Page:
Emily Matthiessen /Olympic Peninsula News Group
The cast of the Sequim community play “Joseph and the Amazing Technicolor Dreamcoat,” a fundraiser for the Sequim Food Bank, rehearses a piece in mid-October.

Emily Matthiessen /Olympic Peninsula News Group The cast of the Sequim community play “Joseph and the Amazing Technicolor Dreamcoat,” a fundraiser for the Sequim Food Bank, rehearses a piece in mid-October.

A food-raiser in technicolor

Sequim stage veterans bring back ‘Joseph’ to boost local nonprofit

SEQUIM — Seeing a pressing need at the Sequim Food Bank and a bible study led Christy Rutherford back to some familiar territory — and another production of “Joseph and the Amazing Technicolor Dreamcoat.”

“It’s a fun story; it’s a blast to put together and a blast to watch,” said Rutherford, a veteran of community school-related plays.

“Joseph” opened this past weekend, with remaining shows set for 2 p.m. and 7 p.m. today and as well as Oct. 28-29 at 7 p.m. at the Sequim High School auditorium, 533 N. Sequim Ave.

This musical, with music written by Andrew Lloyd Webber (“Phantom of the Opera,” “Cats,” “Evita”) and lyrics by Tim Rice (“Jesus Christ Superstar,” “Evita,” “The Lion King”) tells the character of Joseph from the Bible’s Book of Genesis.

Rutherford, who has directed Sequim High School productions for 18 years, said this is her fifth time staging “Joseph” —twice with the school, three times as a community play — as its artistic director.

She said she feels right at home at the SHS auditorium and teaming up once again with Robin Hall, a close friend and longtime colleague who directs this production.

“I was thinking about our food bank,” Rutherford said, adding that the numbers the banks serves has increased each year “even more than during the height of the pandemic.”

At the same time, a Sunday school reading of the Old Testament led Rutherford back into the story of Joseph, whose jealous brothers sell him into slavery in Egypt. He correctly interprets the dreams of Pharaoh, however, and rises to second in command in Egypt, eventually saving the nation during a famine after advising Egypt’s leader to store surplus grain.

“I put them together in my mind, [seeing the production] as a fundraiser for the food bank,” Rutherford said. “This is a story about a food bank, basically.”

It’s been about seven years since the last Sequim production of “Joseph,” Rutherford said.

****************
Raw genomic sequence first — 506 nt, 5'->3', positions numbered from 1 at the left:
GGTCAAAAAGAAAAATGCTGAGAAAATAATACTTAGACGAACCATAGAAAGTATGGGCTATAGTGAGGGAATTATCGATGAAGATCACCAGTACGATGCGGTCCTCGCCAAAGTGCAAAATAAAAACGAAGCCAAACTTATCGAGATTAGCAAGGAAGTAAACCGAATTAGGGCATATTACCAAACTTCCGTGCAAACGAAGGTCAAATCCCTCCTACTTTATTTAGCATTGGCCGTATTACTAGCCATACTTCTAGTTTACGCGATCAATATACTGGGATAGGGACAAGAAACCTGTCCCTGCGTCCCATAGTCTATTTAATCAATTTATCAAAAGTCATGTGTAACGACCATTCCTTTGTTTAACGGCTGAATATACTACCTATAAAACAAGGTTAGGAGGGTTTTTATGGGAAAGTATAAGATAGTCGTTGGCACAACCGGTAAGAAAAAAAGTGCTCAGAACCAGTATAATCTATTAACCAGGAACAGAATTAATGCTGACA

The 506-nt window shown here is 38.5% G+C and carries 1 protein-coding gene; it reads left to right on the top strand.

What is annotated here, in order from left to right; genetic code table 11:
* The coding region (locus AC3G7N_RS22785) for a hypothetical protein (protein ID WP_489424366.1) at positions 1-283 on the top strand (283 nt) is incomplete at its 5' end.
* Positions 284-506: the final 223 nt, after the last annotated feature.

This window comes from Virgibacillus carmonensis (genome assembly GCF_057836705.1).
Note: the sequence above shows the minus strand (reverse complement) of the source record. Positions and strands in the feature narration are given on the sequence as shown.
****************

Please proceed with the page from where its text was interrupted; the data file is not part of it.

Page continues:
“A lot of the people haven’t seen it, and those who did seemed to like; it just seemed like the right time,” she said.

Tickets are available at the door: $10 for adults and teens, $8 for children 12 and younger. Cash or check is appreciated. Attendees are also asked to bring non-expired canned goods to donate at the play (cans of tuna in particular).

All proceeds above the cost of the production is going to the Sequim Food Bank.

The narrator for “Joseph” is vocalist Amanda Bacon, with Jarom Packer in the lead as Joseph.

Bud Davies plays Pharaoh, with Scott Brooksby as Jocob and Potiphar, Midge Zuerner as Jacob’s wife and Merrin Pack playing Potiphar’s wife. William Hughes plays the Ishmaelite/guard.

Joesph’s 11 brothers are played by Malachi Byrne, Mark Adrian Dulfo, Hunter Gilliam, Jeff Hall, Jimmy Hall, Calem Klinger, Shane Leiniger, Gary Ristick, Gabe Smith, Dave Stoeckl and David Updike.

Wives/dancers include Alyssa Austin, Melanie Byrne, Debbie Gilliam, Ahrya Klinger, Ava Peterson, Kaileigh Ryan, Anastasia Updike, Laura Updike, Sariah Weller and Amy Young-Stoeckl.

“[The actors] love the music, they love the dancing. And they love Robin, who is so much fun,” Rutherford said.

The production includes 10-12 local youths as well.

Kristina Wight-Leininger leads the choreography and dancing, with Nikki Mischke in an assistant role.

Kenda Simonson is the sound technician, with Gabi Simonson assisting, and Cindy and David Kelm work the spotlights.


Michael Dashiell is the editor of the Sequim Gazette of the Olympic Peninsula News Group, which also is composed of other Sound Publishing newspapers Peninsula Daily News and Forks Forum. Reach him at editor@sequimgazette.com.

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